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Raul Castro

July 24, 2008 | From Times Wire Reports
Fidel Castro said Wednesday that his brother President Raul Castro was right to adopt a "dignified silence" over a Moscow newspaper report that Russia may refuel nuclear bombers on the island, and said Cuba doesn't owe Washington any explanation about the report.
It came as no surprise when Fidel Castro was unanimously reelected president of the Communist Party of Cuba on Friday evening at the close of its fifth national congress since he came to power 38 years ago. It's what happened next, after Castro's brother Raul, 66, was reelected as the nation's second-highest official, that set longtime party watchers here abuzz.
June 26, 1989 | DON SHANNON, Times Staff Writer
An official admission by Raul Castro, the younger brother and designated successor of President Fidel Castro, that Cuban higher-ups have been involved in international narcotics trafficking has produced shock waves in that island nation and abroad. First word of the changed official position--Cuba has always denied complicity in the transportation of drugs through its territory--came in a rambling, 2 1/2-hour speech by Raul Castro on June 15. The speech specifically accused Gen. Arnaldo Ochoa Sanchez, a highly decorated and popular former commander of Cuba's forces in Angola, of having personally profited from drug deals.
November 10, 2011
Since succeeding his brother Fidel as president in 2008, Raul Castro has repeatedly promised to adopt market reforms intended to help save Cuba's ailing economy. And he has delivered, for the most part, slowly but steadily. The year he took over, Castro made it easier for Cubans to buy cellphones. Last year, the government agreed to increase the number of permits issued for privately run barbershops, beauty salons, restaurants and other businesses in the hopes of spurring grass-roots economic activity.
April 8, 2009 | Associated Press
Fidel Castro met with three members of the Congressional Black Caucus on Tuesday, the former Cuban president's first meeting with U.S. officials since he fell ill nearly three years ago. Coming after lawmakers met with his brother Raul, the current president, the session appeared to underscore the Cuban government's desire for improved relations with the United States under President Obama. Greg Adams, a spokesman at the U.S. Interests Section in Havana, said Rep.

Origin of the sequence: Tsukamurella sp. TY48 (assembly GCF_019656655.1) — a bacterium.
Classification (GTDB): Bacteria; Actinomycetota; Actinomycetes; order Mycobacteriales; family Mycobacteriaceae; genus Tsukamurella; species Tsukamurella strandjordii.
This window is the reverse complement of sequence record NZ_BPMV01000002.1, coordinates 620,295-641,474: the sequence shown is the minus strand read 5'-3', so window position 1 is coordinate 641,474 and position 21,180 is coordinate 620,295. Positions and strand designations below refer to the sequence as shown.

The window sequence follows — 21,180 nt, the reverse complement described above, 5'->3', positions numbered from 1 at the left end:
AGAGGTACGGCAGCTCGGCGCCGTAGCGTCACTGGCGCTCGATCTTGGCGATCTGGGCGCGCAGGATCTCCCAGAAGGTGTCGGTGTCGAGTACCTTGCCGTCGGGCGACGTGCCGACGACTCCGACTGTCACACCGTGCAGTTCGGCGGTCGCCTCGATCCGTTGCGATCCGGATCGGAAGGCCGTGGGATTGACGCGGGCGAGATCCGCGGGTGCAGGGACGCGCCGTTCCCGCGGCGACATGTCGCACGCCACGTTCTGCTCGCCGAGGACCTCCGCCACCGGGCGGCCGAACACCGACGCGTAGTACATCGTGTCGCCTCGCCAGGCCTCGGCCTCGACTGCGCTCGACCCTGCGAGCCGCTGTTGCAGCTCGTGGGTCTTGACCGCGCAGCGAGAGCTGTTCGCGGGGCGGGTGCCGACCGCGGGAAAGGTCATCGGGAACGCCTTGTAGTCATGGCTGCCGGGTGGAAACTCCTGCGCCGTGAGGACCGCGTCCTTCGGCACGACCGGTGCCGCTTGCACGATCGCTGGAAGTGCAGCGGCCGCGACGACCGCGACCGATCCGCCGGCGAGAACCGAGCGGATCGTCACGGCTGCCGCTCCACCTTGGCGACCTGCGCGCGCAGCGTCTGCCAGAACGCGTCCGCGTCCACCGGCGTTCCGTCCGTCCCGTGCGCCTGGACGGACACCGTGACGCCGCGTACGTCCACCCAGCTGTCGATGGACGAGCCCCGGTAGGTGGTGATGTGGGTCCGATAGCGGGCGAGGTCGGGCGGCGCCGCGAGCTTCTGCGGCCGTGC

September 16, 2006 | From the Associated Press
Fidel Castro's brother stood in for him as Cuba took over the leadership of the Non-Aligned Movement on Friday, but a top official didn't rule out the possibility that the ailing revolutionary might yet appear at the meeting. Raul Castro accepted Cuba's three-year chairmanship of the organization to a round of applause by leaders from two-thirds of the world's nations. Castro said the world was shaped by the United States' "irrational pretensions to world dominance." Criticizing U.S.
October 22, 2004 | From the South Florida Sun-Sentinel
Cuban President Fidel Castro broke his left knee and suffered a hairline fracture of his right arm when he stumbled and fell on stage during an art school graduation ceremony, a brief government statement said Thursday. Castro's fall Wednesday night, the latest reminder that the longtime Cuban leader is 78, renewed speculation about his health and plans for succession. Castro fell after he left the lectern where he gave a speech in the central city of Santa Clara.
January 26, 2012 | By Alana Semuels
Ron Paul took a risky position in Florida in Thursday's debate, calling for communication and diplomatic relations with Cuba, saying that people's positions have changed dramatically over the last few years. Paul said that Cuba isn't going to invade the U.S. any time soon, and that Americans weren't looking under their beds anymore, worried. Mitt Romney and Newt Gingrich followed by pledging to continue the economic embargo on Cuba and to take any action short of military invasion to upend the government of Raul Castro.
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